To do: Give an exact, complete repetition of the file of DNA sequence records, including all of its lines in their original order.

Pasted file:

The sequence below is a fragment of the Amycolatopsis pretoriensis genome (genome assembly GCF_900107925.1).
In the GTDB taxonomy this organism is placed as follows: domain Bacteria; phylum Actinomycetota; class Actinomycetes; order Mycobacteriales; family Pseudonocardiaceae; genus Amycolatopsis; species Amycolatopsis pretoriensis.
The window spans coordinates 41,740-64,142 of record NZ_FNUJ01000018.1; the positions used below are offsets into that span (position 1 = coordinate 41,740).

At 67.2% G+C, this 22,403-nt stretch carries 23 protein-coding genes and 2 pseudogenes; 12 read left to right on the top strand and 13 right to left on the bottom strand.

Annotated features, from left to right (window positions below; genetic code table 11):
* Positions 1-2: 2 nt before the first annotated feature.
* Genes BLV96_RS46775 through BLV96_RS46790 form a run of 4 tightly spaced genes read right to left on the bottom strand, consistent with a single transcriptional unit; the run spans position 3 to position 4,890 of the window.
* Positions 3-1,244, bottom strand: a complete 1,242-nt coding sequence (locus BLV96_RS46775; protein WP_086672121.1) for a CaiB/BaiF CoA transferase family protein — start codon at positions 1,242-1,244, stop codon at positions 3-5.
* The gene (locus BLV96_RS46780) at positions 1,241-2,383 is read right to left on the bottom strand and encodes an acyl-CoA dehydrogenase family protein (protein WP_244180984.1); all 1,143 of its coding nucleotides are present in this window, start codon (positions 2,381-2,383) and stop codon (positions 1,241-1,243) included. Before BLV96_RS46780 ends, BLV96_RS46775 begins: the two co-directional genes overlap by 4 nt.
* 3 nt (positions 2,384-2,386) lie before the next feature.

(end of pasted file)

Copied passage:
The sequence below is a fragment of the Amycolatopsis pretoriensis genome (genome assembly GCF_900107925.1).
In the GTDB taxonomy this organism is placed as follows: domain Bacteria; phylum Actinomycetota; class Actinomycetes; order Mycobacteriales; family Pseudonocardiaceae; genus Amycolatopsis; species Amycolatopsis pretoriensis.
The window spans coordinates 41,740-64,142 of record NZ_FNUJ01000018.1; the positions used below are offsets into that span (position 1 = coordinate 41,740).

At 67.2% G+C, this 22,403-nt stretch carries 23 protein-coding genes and 2 pseudogenes; 12 read left to right on the top strand and 13 right to left on the bottom strand.

Annotated features, from left to right (window positions below; genetic code table 11):
* Positions 1-2: 2 nt before the first annotated feature.
* Genes BLV96_RS46775 through BLV96_RS46790 form a run of 4 tightly spaced genes read right to left on the bottom strand, consistent with a single transcriptional unit; the run spans position 3 to position 4,890 of the window.
* Positions 3-1,244, bottom strand: a complete 1,242-nt coding sequence (locus BLV96_RS46775; protein WP_086672121.1) for a CaiB/BaiF CoA transferase family protein — start codon at positions 1,242-1,244, stop codon at positions 3-5.
* The gene (locus BLV96_RS46780) at positions 1,241-2,383 is read right to left on the bottom strand and encodes an acyl-CoA dehydrogenase family protein (protein WP_244180984.1); all 1,143 of its coding nucleotides are present in this window, start codon (positions 2,381-2,383) and stop codon (positions 1,241-1,243) included. Before BLV96_RS46780 ends, BLV96_RS46775 begins: the two co-directional genes overlap by 4 nt.
* 3 nt (positions 2,384-2,386) lie before the next feature.